2. Plugins deactivation

Like we told before, plugins may cause problems due to the incompatibility. So may the problem in the server because of a plugin or actions of activated plugins. You need to be sure about the plugins. So deactivate all of them. If you are unable to access your WordPress Administration Screens, deactivate your Plugins via FTP. After logging in to your website via FTP application, locate the folder wp-content/plugins and rename the Plugin folder plugins_old. This will deactivate all of your Plugins. Then check the administration screens again to activate them one by one until reaching the problem plugin.

3. Theme incompatibility

Log in to the Administration Screens and activate the default WordPress Twenty Sixteen Theme. If you can’t access your Administration Screens, access your website via FTP application and navigate to the /wp-content/themes/ folder. Rename the folder for the active Theme “Twenty Sixteen Theme”.

4. Increasing memory allocated to PHP

The WP_MEMORY_LIMIT option allows you to specify the maximum amount of memory that can be consumed by PHP. This setting may be necessary in the event you receive a message such as “Allowed memory size of xxx bytes exhausted”. Or when there is a problem inside the server and you try to troubleshoot what happened.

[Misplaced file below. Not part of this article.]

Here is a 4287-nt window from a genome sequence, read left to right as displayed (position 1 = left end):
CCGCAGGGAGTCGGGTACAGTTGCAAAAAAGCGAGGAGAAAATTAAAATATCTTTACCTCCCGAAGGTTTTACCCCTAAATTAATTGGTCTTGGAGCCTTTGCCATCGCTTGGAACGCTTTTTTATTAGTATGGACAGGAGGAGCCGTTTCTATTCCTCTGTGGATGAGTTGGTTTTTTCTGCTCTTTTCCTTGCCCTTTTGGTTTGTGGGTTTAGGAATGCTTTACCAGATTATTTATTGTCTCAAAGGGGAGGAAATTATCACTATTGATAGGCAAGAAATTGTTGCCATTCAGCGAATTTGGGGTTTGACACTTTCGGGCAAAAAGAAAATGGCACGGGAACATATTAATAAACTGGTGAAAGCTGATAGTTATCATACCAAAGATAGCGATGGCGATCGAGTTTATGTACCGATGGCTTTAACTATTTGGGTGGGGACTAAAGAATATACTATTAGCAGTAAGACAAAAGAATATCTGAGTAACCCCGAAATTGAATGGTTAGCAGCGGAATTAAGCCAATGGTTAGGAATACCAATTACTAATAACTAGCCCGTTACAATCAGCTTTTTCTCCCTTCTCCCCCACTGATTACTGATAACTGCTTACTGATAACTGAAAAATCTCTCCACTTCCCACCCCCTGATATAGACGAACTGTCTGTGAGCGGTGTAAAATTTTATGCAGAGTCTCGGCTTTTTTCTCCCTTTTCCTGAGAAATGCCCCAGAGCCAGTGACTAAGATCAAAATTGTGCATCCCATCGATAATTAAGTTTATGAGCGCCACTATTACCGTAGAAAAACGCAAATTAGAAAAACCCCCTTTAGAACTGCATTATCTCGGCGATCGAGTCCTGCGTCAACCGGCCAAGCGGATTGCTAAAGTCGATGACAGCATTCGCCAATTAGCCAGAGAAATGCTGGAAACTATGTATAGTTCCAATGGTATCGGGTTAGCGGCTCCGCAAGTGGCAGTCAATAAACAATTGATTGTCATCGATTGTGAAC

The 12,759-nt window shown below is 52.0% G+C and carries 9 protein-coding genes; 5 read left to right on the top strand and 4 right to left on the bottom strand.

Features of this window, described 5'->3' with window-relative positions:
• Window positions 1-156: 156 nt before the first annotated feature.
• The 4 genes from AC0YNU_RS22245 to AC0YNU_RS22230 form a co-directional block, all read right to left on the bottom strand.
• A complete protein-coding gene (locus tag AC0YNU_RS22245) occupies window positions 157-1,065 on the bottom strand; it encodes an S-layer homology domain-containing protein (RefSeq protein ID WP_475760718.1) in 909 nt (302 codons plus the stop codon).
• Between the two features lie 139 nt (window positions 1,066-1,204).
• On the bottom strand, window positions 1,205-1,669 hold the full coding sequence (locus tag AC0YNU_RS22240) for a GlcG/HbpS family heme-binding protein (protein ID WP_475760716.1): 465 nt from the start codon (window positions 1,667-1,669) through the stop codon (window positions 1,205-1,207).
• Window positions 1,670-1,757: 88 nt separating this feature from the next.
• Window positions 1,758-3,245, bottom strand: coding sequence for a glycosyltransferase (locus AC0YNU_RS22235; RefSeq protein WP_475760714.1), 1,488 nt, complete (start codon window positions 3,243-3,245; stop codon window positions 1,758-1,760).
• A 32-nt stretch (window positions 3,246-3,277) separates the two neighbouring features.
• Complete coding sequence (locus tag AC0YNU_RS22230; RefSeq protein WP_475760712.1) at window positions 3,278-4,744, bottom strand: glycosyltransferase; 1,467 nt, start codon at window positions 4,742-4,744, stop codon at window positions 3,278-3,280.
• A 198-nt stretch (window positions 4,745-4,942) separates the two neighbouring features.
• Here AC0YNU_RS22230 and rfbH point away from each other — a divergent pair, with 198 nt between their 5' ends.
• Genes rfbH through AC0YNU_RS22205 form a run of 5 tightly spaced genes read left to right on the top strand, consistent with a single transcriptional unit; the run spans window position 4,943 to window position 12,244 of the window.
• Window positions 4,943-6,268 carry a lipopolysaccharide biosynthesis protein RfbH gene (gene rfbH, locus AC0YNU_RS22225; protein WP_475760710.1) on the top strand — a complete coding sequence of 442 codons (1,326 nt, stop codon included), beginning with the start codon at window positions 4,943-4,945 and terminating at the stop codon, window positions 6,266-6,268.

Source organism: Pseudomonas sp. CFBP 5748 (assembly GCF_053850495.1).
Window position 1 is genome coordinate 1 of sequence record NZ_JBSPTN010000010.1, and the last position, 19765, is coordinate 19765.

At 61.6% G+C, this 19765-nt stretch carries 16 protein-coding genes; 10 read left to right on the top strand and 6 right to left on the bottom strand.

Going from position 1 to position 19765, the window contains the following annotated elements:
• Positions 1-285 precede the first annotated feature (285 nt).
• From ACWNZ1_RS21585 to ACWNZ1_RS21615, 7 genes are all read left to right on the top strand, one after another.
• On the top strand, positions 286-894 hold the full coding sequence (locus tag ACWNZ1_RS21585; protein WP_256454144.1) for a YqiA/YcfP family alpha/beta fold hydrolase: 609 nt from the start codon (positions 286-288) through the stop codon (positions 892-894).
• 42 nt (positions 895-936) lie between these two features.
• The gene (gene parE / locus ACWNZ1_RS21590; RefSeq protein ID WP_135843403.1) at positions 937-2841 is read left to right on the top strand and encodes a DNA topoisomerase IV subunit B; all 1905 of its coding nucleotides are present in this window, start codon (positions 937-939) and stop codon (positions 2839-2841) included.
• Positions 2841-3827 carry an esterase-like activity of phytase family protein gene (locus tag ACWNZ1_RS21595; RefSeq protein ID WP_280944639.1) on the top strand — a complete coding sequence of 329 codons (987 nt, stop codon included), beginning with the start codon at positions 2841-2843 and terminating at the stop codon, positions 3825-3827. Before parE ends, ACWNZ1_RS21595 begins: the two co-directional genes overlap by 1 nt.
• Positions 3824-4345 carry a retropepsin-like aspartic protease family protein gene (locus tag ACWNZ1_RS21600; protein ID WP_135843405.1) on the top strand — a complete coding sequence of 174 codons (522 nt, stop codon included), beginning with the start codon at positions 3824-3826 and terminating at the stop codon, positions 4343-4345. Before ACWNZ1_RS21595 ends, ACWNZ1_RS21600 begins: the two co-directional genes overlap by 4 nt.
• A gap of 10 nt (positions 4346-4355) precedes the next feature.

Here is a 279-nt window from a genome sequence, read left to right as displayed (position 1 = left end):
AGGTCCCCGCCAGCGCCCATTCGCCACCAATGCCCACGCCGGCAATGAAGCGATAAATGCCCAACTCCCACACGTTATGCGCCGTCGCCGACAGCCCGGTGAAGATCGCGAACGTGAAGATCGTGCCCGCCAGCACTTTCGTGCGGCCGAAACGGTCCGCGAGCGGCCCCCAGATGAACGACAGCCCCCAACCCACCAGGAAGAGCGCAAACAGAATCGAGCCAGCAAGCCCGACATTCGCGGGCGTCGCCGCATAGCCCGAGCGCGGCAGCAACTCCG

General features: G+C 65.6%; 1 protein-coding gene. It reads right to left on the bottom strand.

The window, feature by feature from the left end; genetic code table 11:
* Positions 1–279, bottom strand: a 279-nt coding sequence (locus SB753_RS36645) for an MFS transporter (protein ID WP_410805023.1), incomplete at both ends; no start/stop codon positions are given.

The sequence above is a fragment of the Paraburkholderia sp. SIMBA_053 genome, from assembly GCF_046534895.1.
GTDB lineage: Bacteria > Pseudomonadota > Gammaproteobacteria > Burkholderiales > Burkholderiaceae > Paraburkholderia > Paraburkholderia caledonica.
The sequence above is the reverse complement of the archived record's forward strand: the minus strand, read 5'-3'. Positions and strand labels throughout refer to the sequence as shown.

This setting increases PHP Memory only for WordPress, not other applications. By default, WordPress will attempt to increase memory allocated to PHP to 40MB (code is at the beginning of /wp-includes/default-constants.php) for single site and 64MB for multisite, so the setting in wp-config.php should reflect something higher than 40MB or 64MB depending on your setup.

WordPress will automatically check if PHP has been allocated less memory than the entered value before utilizing this function. For example, if PHP has been allocated 64MB, there is no need to set this value to 64M as WordPress will automatically use all 64MB if need.

Please note, this setting may not work if your host does not allow for increasing the PHP memory limited in that event, contact your host to increase the PHP memory limit. Also, note that many hosts set the PHP limit at 8MB.

define( ‘WP_MEMORY_LIMIT’, ’64M’ );

The number must be a result of exp(2, any number).

5. Refresh WordPress copy

If the above steps didn’t work, you need to replace the files in database by new ones from a new WordPress copy. You need to find the source WordPress file on your computer and get wp-admin and wp-includes folders and upload them on the website instead of the old ones.

Error Establishing Database Connection

You may get a page featuring the message “Error Establishing Database Connection,” this means that there is a problem with the connection to your database and there could be a number of reasons for this as follows: